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used in Of Human Bondage

17 uses
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morally degraded; or foul and repulsive
  • Philip was carried away by the sordid intensity of it.
    29-30 — Chapters 29-30 (11% in)
  • Hayward surrounded his sordid and vulgar little adventures with a glow of poetry, and thought he touched hands with Pericles and Pheidias because to describe the object of his attentions he used the word hetaira instead of one of those, more blunt and apt, provided by the English language.
    29-30 — Chapters 29-30 (17% in)
  • His soul danced with joy at that picture of starvation which is so good-humoured, of squalor which is so picturesque, of sordid love which is so romantic, of bathos which is so moving.
    33-34 — Chapters 33-34 (19% in)
  • It was horribly sordid.
    49-50 — Chapters 49-50 (19% in)
  • It was a sordid scene.
    49-50 — Chapters 49-50 (41% in)
  • There was nothing of nobility in their bearing, and you felt that for all of them life was a long succession of petty concerns and sordid thoughts.
    49-50 — Chapters 49-50 (43% in)
  • He knew some who had dragged along for twenty years in the pursuit of a fame which always escaped them till they sunk into sordidness and alcoholism.
    49-50 — Chapters 49-50 (56% in)
  • Cronshaw's slim bundle of poetry did not seem a substantial result for a life which was sordid.
    49-50 — Chapters 49-50 (92% in)
  • The streets on the South side of the river were dingy enough on week-days, but there was an energy, a coming and going, which gave them a sordid vivacity; but on Sundays, with no shops open, no carts in the roadway, silent and depressed, they were indescribably dreary.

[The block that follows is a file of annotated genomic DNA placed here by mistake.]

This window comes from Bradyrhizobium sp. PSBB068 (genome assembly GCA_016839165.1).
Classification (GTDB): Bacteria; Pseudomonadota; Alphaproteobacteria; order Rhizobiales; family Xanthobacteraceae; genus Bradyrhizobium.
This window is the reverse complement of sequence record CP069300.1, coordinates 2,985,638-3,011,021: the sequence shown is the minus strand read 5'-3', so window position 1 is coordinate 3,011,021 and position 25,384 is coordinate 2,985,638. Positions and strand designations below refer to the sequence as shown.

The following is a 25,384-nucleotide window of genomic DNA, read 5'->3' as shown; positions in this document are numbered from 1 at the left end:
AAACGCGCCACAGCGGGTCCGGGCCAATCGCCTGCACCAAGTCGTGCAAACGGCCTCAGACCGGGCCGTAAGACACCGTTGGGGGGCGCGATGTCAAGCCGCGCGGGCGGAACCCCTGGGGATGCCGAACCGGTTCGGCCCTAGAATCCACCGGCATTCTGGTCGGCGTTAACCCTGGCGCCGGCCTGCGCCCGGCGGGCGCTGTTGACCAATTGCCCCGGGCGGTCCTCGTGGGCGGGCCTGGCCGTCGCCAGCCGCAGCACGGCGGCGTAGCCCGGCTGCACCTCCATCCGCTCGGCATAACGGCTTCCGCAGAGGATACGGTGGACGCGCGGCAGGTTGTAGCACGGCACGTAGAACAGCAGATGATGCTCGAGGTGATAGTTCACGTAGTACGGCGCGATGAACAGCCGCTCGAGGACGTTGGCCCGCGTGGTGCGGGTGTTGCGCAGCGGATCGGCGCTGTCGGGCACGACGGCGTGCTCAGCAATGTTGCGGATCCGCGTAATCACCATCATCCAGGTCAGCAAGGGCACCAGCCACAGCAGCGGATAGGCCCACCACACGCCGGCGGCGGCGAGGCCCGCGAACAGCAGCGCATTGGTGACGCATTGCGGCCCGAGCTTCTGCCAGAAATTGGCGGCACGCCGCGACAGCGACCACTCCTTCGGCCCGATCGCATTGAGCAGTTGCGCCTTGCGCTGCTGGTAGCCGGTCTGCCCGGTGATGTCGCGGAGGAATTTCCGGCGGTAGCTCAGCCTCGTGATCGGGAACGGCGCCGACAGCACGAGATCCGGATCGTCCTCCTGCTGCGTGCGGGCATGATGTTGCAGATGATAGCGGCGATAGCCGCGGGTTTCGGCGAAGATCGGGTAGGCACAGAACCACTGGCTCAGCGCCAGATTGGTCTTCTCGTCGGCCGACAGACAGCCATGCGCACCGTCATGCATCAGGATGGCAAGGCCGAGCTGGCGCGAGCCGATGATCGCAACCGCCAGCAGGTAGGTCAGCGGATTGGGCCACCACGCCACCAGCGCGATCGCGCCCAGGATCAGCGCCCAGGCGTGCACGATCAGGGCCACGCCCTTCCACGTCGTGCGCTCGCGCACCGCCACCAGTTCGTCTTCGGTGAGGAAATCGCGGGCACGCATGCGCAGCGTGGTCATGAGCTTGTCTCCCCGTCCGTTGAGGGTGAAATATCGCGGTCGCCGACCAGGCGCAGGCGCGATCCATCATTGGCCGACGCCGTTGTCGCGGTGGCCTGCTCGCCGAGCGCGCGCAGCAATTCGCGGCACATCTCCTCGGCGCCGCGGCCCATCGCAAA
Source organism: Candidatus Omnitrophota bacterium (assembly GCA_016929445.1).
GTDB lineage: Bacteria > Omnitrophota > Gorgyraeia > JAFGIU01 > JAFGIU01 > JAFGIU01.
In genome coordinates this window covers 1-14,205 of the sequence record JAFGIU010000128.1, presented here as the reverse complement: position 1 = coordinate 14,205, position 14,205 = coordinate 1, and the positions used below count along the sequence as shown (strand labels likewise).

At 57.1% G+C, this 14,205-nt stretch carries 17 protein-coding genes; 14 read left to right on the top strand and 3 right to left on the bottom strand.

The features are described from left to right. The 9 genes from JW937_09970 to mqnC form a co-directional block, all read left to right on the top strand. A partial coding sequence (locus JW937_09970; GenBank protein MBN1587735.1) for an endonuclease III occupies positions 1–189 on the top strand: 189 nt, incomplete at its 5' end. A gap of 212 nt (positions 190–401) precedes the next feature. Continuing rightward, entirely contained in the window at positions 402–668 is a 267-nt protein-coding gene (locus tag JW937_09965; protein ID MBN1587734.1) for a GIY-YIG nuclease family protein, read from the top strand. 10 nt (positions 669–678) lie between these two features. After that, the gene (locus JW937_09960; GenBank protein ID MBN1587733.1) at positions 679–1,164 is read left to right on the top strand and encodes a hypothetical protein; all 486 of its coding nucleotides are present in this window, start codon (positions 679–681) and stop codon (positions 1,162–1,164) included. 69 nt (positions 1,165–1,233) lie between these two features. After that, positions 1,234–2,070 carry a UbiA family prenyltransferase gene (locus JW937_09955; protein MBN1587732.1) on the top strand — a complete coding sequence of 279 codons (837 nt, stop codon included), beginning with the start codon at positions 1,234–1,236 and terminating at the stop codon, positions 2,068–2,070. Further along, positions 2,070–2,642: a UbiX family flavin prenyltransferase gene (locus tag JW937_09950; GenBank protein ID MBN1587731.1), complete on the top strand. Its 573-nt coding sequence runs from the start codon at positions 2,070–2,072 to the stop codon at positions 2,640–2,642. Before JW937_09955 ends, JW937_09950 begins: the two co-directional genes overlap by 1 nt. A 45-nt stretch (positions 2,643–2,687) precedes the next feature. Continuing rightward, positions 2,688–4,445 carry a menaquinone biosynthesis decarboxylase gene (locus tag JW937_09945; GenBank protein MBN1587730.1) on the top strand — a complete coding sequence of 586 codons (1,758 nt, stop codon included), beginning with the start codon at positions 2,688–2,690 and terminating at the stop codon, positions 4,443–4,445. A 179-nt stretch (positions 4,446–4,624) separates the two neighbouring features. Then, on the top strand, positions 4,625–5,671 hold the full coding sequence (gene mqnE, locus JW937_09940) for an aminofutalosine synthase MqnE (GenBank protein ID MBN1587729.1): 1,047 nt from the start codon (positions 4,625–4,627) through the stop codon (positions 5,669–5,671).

59-60 — Chapters 59-60 (24% in)
  • Now he was seized with a desire to do horrible, sordid things; he wanted to roll himself in gutters; his whole being yearned for beastliness; he wanted to grovel.
    77-78 — Chapters 77-78 (31% in)
  • He wanted to get away from the sordid rooms in which he had endured so much suffering.
    77-78 — Chapters 77-78 (71% in)
  • There was a touch of romance in that sordid attic.
    83-84 — Chapters 83-84 (83% in)
  • of Cronshaw in the Latin Quarter, talking, writing poetry: Cronshaw became a picturesque figure, an English Verlaine; and Leonard Upjohn's coloured phrases took on a tremulous dignity, a more pathetic grandiloquence, as he described the sordid end, the shabby little room in Soho; and, with a reticence which was wholly charming and suggested a much greater generosity than modesty allowed him to state, the efforts he made to transport the Poet to some cottage embowered with...
    85-86 — Chapters 85-86 (46% in)
  • It was in reaction from what Hayward represented that Philip clamoured for life as it stood; sordidness, vice, deformity, did not offend him; he declared that he wanted man in his nakedness; and he rubbed his hands when an instance came before him of meanness, cruelty, selfishness, or lust: that was the real thing.
    87-88 — Chapters 87-88 (94% in)
  • They too loved and must part from those they loved, the son from his mother, the wife from her husband; and perhaps it was more tragic because their lives were ugly and sordid, and they knew nothing that gave beauty to the world.
    105-106 — Chapters 105-106 (72% in)
  • It was that of a shabby lodging-house in a sordid street; and when, sick at the thought of seeing her, he asked whether she was in, a wild hope seized him that she had left.
    109-110 — Chapters 109-110 (8% in)
  • He wandered along the sordid street in which, behind a high wall, lay the red brick house which was the preparatory school.
    111-112 — Chapters 111-112 (84% in)

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